Here we see the same scene from the Special Edition release. Once again, it looks like Han could indeed be wearing a jacket - except he’s not. If you’ve watched the show When Star Wars Ruled the World you might have seen a behind the scenes clip that shows this very moment being filmed. Han is clearly wearing a white shirt and it is not until he steps up to his marker that the lighting casts a strange shadow, giving the appearance of a sleeveless jacket.
Obviously Lucas decided to finally put this little argument to rest with the 2004 DVD release, as he had his team of effects wizards digitally alter Han’s shirt to remove all doubt. The lightsabers are all over the place, but at least Han doesn’t look like he’s wearing a short-sleeved jacket anymore!
No shadow on the Blu-ray.
Darth Vader’s Lightsaber
If you read my previous article you will probably remember that the lightsabers weren’t as consistent as they could have been through the years. In this shot from the original release we can see Darth Vader’s lightsaber as it is meant to appear, although it's still not as red as it is in other shots (or as red as other Sith sabers).
The Special Edition shot looks a little washed out when compared to the original release, but the red corona of the blade is still clearly visible around the brilliant white core.
Oh dear, what happened? Here we see another of the inconsistent lightsabers found throughout all three films. The restoration work has resulted in an ‘averaging out’ of the scene’s contrast and brightness, which means the loss of the brilliance of the saber’s core. It’s pink-saber Vader!
As you can see Lucasfilm hasn't fixed this error for the Blu-ray release.
Here we have a close-up from the next scene. Notice how the blade still has a red-ish ‘edge’ to it, even though the core is very white?
Things remain largely the same with the Special Edition, although there’s slightly less red apparent than in the original release.
In 2004 Vader’s saber is still pink. This actually occurs numerous times throughout the film, to both Darth Vader and Luke Skywalker’s lightsabers. However, the effect is more noticeable on the red blade of Vader’s saber than the blue of Luke’s. Thankfully the blades are fine for most of this climactic dual and the shots in which they appear to be incorrectly coloured are infrequent. There is also a very brief moment on Dagobah where the sabers look off, but it is almost too fleeting to mention.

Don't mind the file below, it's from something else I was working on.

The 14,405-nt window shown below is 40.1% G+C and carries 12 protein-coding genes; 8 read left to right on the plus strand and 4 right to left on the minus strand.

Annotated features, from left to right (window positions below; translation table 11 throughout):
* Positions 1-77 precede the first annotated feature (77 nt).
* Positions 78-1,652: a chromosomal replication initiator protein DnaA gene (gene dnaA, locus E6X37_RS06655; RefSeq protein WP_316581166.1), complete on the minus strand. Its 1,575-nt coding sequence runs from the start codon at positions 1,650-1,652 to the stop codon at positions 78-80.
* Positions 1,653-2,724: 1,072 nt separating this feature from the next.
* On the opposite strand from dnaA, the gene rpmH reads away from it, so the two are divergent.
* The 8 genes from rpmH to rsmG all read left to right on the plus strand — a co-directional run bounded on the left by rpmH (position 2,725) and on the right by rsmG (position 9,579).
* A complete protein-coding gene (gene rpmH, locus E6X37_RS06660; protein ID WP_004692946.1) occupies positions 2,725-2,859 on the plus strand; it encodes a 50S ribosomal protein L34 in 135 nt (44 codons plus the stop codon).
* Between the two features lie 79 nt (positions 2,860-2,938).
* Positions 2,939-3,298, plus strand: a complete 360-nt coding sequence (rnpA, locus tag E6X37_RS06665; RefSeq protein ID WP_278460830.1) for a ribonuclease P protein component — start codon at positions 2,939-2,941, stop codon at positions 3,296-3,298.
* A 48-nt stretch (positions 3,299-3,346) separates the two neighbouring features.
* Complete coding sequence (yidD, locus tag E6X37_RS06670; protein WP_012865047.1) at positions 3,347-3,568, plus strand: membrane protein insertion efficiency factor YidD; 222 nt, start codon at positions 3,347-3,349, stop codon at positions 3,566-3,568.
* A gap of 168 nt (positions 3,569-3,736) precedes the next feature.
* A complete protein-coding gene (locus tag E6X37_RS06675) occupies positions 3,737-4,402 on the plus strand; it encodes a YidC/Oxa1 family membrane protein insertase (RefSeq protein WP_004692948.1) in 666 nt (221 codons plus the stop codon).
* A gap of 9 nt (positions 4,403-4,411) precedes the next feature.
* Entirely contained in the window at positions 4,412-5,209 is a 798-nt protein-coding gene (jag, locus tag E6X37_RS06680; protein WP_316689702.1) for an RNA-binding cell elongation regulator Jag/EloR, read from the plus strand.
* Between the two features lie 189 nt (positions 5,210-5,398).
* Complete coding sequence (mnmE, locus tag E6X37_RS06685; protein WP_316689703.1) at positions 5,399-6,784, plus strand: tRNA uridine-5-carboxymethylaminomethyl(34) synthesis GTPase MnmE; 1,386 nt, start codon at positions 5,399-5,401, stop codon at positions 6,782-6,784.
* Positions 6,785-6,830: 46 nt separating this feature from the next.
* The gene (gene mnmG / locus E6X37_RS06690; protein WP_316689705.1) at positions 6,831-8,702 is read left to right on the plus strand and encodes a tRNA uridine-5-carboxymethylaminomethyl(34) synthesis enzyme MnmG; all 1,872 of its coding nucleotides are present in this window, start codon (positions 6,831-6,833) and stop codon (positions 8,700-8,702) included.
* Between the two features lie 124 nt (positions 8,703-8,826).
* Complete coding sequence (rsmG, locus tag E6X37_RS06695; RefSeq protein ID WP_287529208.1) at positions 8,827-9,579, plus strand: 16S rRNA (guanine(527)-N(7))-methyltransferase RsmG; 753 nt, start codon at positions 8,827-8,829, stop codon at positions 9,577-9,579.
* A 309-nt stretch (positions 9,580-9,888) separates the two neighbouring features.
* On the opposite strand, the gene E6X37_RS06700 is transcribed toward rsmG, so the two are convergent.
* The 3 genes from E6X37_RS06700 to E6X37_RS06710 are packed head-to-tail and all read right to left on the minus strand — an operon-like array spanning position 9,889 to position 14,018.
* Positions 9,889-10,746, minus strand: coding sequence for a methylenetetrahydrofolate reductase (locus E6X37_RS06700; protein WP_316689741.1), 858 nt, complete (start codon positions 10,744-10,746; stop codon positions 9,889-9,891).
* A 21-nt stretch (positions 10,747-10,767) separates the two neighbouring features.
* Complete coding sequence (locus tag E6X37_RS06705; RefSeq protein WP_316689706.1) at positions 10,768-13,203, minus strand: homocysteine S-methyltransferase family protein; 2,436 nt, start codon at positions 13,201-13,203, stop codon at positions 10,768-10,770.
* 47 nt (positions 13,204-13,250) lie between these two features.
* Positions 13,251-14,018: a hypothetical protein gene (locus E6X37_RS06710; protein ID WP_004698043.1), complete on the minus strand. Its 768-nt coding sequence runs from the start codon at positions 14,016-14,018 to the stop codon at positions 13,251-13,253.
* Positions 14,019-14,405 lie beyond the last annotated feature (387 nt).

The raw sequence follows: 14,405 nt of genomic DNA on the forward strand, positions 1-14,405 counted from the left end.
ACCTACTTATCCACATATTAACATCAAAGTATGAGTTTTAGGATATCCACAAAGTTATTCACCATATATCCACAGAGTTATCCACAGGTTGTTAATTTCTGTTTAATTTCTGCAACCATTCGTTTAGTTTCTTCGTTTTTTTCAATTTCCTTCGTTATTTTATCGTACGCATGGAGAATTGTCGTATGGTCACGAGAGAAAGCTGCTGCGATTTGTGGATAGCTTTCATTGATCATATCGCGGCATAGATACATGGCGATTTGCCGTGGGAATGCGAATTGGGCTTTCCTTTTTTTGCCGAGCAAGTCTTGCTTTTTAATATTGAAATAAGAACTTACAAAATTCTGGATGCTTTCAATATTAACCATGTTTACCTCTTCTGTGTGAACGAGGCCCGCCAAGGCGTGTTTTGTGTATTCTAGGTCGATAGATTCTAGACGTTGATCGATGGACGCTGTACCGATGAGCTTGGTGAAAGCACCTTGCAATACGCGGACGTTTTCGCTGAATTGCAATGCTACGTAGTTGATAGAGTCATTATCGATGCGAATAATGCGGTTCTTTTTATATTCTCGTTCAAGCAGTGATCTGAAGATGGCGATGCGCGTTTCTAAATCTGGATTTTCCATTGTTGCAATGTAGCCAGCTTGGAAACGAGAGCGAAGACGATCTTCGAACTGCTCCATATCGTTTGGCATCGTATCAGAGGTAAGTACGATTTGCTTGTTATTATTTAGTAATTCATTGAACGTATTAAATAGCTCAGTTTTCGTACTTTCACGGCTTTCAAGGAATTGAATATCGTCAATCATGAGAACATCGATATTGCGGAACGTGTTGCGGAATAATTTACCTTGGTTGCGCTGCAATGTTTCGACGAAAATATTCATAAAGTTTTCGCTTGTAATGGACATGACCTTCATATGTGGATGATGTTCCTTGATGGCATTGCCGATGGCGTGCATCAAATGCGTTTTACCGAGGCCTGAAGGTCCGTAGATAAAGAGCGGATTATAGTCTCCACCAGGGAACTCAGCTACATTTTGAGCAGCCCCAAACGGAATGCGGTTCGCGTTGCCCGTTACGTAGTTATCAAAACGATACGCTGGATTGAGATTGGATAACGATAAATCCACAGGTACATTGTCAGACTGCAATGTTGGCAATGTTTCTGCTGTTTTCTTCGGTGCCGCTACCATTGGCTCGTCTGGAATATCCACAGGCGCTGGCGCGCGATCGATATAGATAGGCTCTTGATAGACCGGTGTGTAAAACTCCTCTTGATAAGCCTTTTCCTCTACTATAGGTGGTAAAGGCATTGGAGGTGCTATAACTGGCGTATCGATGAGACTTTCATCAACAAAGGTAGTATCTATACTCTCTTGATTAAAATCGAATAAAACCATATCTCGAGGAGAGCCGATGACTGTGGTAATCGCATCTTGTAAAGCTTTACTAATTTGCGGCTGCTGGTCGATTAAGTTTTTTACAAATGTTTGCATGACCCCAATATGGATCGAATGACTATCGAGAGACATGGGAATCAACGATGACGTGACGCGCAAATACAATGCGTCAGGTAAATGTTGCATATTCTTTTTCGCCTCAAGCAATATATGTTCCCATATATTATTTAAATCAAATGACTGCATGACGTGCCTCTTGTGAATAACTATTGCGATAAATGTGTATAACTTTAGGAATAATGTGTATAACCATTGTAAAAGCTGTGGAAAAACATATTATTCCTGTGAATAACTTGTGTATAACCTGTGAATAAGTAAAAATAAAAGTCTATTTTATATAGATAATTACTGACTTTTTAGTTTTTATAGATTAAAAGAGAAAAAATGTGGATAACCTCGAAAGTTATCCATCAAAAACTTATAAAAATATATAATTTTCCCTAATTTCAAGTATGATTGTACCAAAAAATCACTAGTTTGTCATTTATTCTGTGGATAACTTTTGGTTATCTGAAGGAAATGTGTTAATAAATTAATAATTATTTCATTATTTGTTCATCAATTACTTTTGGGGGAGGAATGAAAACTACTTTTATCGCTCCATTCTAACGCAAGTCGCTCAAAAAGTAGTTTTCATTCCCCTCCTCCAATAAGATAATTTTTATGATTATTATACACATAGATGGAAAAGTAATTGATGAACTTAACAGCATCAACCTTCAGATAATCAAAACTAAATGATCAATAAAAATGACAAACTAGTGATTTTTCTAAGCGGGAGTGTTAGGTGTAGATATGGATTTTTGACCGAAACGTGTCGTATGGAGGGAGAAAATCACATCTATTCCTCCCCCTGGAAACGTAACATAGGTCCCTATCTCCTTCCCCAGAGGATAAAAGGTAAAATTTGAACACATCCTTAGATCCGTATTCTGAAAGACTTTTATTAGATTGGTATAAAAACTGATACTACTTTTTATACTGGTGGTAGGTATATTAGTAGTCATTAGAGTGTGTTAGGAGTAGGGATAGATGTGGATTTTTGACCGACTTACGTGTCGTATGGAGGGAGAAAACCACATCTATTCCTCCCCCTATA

Another saber colouring error that's gone unfixed. Actually, unlike the other films in the original trilogy none of the saber errors have been touched in The Empire Strikes Back. Still, at least they added CGI sparks to the scene with Chewie eh?
Cloud City Evacuation
Here we see Lando Calrissian warning the inhabitants of Cloud City to flee before the arrival of more Imperial troops. While this scene worked well as it was, it didn’t lend a particularly impressive sense of scale to the proceedings.
The Special Edition introduced a few new shots to this scene, such as people taking time out from their everyday activities to listen to the message. This shot also gives us another nice look at the exterior of the city.
Things remain the same for the DVD release, with the obvious benefits of the restoration. Other additions include a wide shot of Cloud City's colossal plaza, with many of Cloud City’s inhabitants pausing to listen to Lando.
Again the Blu-ray is identical.
Darth Vader’s Departure
In the original release, after having failed to lure Luke to the dark side of the Force, Darth Vader demands that his troops bring his shuttle so that he may return to the Executor
The Special Edition adds a new scene in which Vader and his troops stride out onto the landing platform to board the shuttle. This extended scene doesn’t really detract from the pacing of the film, and I have nothing against the change (a controversial stance among many Star Wars fans).
Things remain the same for the DVD release. It’s worth noting that the dialogue immediately preceding this new scene has been altered and you can listen to the new lines in the ‘Audio Changes’ section below.
The latest in a long line of identical Blu-ray shots.